"The determination of spoliation sanctions is within the broad discretion of the court" ( Denoyelles, 40 AD3d at 1027; see also Dennis v City of New York, 18 AD3d 599, 600). "Recognizing that striking a pleading is a drastic sanction to impose in the absence of willful or contumacious conduct, courts will consider the prejudice that resulted from the spoliation to determine whether such drastic relief is necessary as a matter of fundamental fairness" ( Iannucci, 8 AD3d at 438; see also Castillo v Staten Island Cable LLC, 19 Misc 3d 1105 [A], 2008 NY Slip Op 50564 [U],*2 ). "[A] less severe sanction or no sanction is appropriate where the missing evidence does not deprive the moving party of the ability to establish his or her case or defense" ( Denoyelles, 40 AD3d at 1027; see also Gerber v Rosenfeld, 18 AD3d 812, 812). Thus, where other evidence exists which is sufficient to establish the claim or defense of the proponent of a spoliation motion, sanctions may be denied ( see Denoyelles, 40 AD3d at 1027; Myers v Sadlor, 16 AD3d 257, 258).
Here, as plaintiffs point out, 10 NYCRR 405.10 (a) (4) requires that hospitals retain medical records for a period of at least six years from the date of a patient's discharge (i.e., six years from June and July 1995) or three years after the patient's age of majority (18 years) ( see Felock v Albany Med. Ctr. Hosp., 258 AD2d 772, 774). Although well more than six years have passed since June and July 1995, the infant plaintiff has not yet reached 21 years of age. However, it has not been alleged or established that defendants' failure to produce the evidence at issue or their loss of this evidence was willful or contumacious ( see Tawedros v St. Vincent's Hosp. of N.Y., 281 AD2d 184, 184). Plaintiffs, though, argue that due to defendants' negligent loss of the subject evidence, they are severely prejudiced in meeting their burden at trial.
In support of their argument, plaintiffs have submitted the expert affirmation of Douglas B. Savino, M.D. (Dr. Savino), a physician who is board certified in pediatrics. Dr. Savino opines that the missing medical records are both relevant and necessary in the present action. Specifically, Dr. Savino asserts that "[t]he records are necessary to identify the cause and time of [the infant plaintiff's] encephalopathy, i.e., meningitis as opposed to a hypotensive injury while still in utero." He explains that "[t]he fetal monitoring strips will also document for how long the tracings exhibited a non-reassuring pattern prior to delivery and the severity of same."
In arriving at his opinion, Dr. Savino notes that the medical records at LICH indicate that electronic fetal heart monitoring was used during Pitocin induction. He relies on the nurse's note written at 8:00 P.M. on June 17, 1995, during the fetal heart monitoring, which stated that there were "Variable Decelerations w/Late Component." He points out that variable decelerations refer to decelerations in the fetal heart rate, which are associated with umbilical cord compression, and that late decelerations also refer to decelerations in the fetal heart rate, which are associated with fetal distress. Dr. Savino concludes that since there was this nurse's note of a non-reassuring fetal heart monitoring pattern, it is imperative to review the entire set of strips, particularly the 35 minutes subsequent to the 8:00 P.M. nurse's note, in order "to determine if the pattern persisted or even worsened so as to assess the need for obstetrical intervention." Dr. Savino further concludes that since the fetal heart monitoring pattern is described as having a variable component, and, thus, might be the result of an umbilical cord compromise, it is similarly important to review the tracing for the period from Benkerroum's admission through 3:02 P.M. in order to determine if there had been earlier evidence of such compromise, which would have indicated that there was a need for obstetrical intervention.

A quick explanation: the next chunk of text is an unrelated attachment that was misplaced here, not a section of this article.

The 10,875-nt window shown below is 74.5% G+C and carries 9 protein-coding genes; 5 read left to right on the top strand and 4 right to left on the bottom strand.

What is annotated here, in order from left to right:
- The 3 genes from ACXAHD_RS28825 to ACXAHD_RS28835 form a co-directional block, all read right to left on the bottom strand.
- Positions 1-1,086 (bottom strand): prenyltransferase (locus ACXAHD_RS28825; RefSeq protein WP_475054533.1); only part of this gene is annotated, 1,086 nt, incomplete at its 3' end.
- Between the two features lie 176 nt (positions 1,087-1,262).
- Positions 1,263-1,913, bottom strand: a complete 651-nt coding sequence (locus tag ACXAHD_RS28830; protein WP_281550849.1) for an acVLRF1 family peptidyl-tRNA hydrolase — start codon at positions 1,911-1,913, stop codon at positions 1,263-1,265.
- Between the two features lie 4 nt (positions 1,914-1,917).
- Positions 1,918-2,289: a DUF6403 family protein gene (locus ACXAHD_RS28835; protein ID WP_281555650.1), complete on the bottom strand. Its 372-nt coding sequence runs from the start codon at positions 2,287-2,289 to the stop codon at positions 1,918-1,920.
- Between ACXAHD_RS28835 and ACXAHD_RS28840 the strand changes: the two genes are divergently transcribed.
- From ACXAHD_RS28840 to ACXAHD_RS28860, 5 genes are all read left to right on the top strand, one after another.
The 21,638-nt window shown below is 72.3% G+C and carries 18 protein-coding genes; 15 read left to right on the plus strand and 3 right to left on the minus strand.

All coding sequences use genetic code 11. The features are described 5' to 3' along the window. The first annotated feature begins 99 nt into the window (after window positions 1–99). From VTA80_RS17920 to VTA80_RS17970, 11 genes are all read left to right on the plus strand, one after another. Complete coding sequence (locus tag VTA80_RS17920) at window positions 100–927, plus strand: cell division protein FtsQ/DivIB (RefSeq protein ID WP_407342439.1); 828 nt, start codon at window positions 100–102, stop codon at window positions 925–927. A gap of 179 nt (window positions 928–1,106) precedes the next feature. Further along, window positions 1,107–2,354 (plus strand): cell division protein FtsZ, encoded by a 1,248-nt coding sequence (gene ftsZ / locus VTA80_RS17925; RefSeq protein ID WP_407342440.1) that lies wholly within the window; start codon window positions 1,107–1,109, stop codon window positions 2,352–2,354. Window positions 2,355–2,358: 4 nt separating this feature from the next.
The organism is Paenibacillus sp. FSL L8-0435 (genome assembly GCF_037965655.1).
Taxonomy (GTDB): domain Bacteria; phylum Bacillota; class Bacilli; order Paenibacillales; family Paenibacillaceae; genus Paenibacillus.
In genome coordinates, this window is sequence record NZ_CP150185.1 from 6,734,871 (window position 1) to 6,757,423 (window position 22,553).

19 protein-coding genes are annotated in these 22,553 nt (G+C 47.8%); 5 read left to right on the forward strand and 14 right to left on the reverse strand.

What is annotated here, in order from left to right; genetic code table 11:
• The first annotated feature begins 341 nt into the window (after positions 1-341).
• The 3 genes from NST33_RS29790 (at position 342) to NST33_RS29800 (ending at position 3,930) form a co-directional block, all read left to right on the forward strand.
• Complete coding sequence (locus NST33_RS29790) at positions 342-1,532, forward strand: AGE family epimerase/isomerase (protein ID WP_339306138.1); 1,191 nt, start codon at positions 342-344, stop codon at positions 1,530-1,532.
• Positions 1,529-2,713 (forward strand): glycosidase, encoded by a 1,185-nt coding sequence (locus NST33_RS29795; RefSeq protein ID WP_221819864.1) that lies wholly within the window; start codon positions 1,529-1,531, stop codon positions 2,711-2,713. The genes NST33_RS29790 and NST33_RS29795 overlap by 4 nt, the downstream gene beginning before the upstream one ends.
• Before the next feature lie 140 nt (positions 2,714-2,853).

Dr. Savino explains the usefulness of electronic fetal heart monitoring in diagnosing fetal distress. He points out that fetal heart monitoring strips are the most critical indicators of fetal well-being. He cites medical articles which state that fetal heart monitoring can help the physician detect changes in fetal heart rate patterns that may be associated with such fetal conditions as hypoxia. He opines that, therefore, the fetal heart monitoring strips in this case would be relevant to showing any departures from good and accepted medical practice by LICH.
With respect to the missing June 24, 1995 emergency room visit record, Dr. Savino states that since Dr. Leytes referred to this visit during her deposition, it is apparent that this record is missing. He notes that after the infant plaintiff was admitted to LICH with the impression of "Rule-out Sepsis/Meningitis," "Torch" testing was performed, and laboratory test results from July 3th and 4th of 1995 show rising antibody levels for Herpes Simplex Virus of both Types 1 and 2.